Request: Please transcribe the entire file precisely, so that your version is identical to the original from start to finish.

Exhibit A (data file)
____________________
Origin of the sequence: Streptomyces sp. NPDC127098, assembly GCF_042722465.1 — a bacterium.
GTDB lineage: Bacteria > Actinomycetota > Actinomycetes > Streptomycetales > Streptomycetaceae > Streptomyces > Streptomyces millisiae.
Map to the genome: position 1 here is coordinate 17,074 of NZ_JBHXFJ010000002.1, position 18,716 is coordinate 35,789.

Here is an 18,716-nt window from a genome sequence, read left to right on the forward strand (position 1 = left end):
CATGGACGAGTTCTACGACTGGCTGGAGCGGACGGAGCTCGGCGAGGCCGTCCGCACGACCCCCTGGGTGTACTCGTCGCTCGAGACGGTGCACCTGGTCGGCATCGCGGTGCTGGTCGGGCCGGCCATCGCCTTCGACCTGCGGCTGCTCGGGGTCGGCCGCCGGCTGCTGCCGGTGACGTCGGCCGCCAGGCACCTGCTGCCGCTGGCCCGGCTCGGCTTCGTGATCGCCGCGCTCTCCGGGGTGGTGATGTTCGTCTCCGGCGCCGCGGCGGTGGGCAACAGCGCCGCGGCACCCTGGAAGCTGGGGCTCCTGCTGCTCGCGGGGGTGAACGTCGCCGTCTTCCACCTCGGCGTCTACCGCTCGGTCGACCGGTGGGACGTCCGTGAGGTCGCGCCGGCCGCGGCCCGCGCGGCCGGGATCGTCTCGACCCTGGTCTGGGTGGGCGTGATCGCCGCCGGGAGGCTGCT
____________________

Origin of the sequence: Streptomyces sp. NPDC127098, assembly GCF_042722465.1 — a bacterium.
GTDB lineage: Bacteria > Actinomycetota > Actinomycetes > Streptomycetales > Streptomycetaceae > Streptomyces > Streptomyces millisiae.
Map to the genome: position 1 here is coordinate 17,074 of NZ_JBHXFJ010000002.1, position 18,716 is coordinate 35,789.

Here is an 18,716-nt window from a genome sequence, read left to right on the forward strand (position 1 = left end):
CATGGACGAGTTCTACGACTGGCTGGAGCGGACGGAGCTCGGCGAGGCCGTCCGCACGACCCCCTGGGTGTACTCGTCGCTCGAGACGGTGCACCTGGTCGGCATCGCGGTGCTGGTCGGGCCGGCCATCGCCTTCGACCTGCGGCTGCTCGGGGTCGGCCGCCGGCTGCTGCCGGTGACGTCGGCCGCCAGGCACCTGCTGCCGCTGGCCCGGCTCGGCTTCGTGATCGCCGCGCTCTCCGGGGTGGTGATGTTCGTCTCCGGCGCCGCGGCGGTGGGCAACAGCGCCGCGGCACCCTGGAAGCTGGGGCTCCTGCTGCTCGCGGGGGTGAACGTCGCCGTCTTCCACCTCGGCGTCTACCGCTCGGTCGACCGGTGGGACGTCCGTGAGGTCGCGCCGGCCGCGGCCCGCGCGGCCGGGATCGTCTCGACCCTGGTCTGGGTGGGCGTGATCGCCGCCGGGAGGCTGCT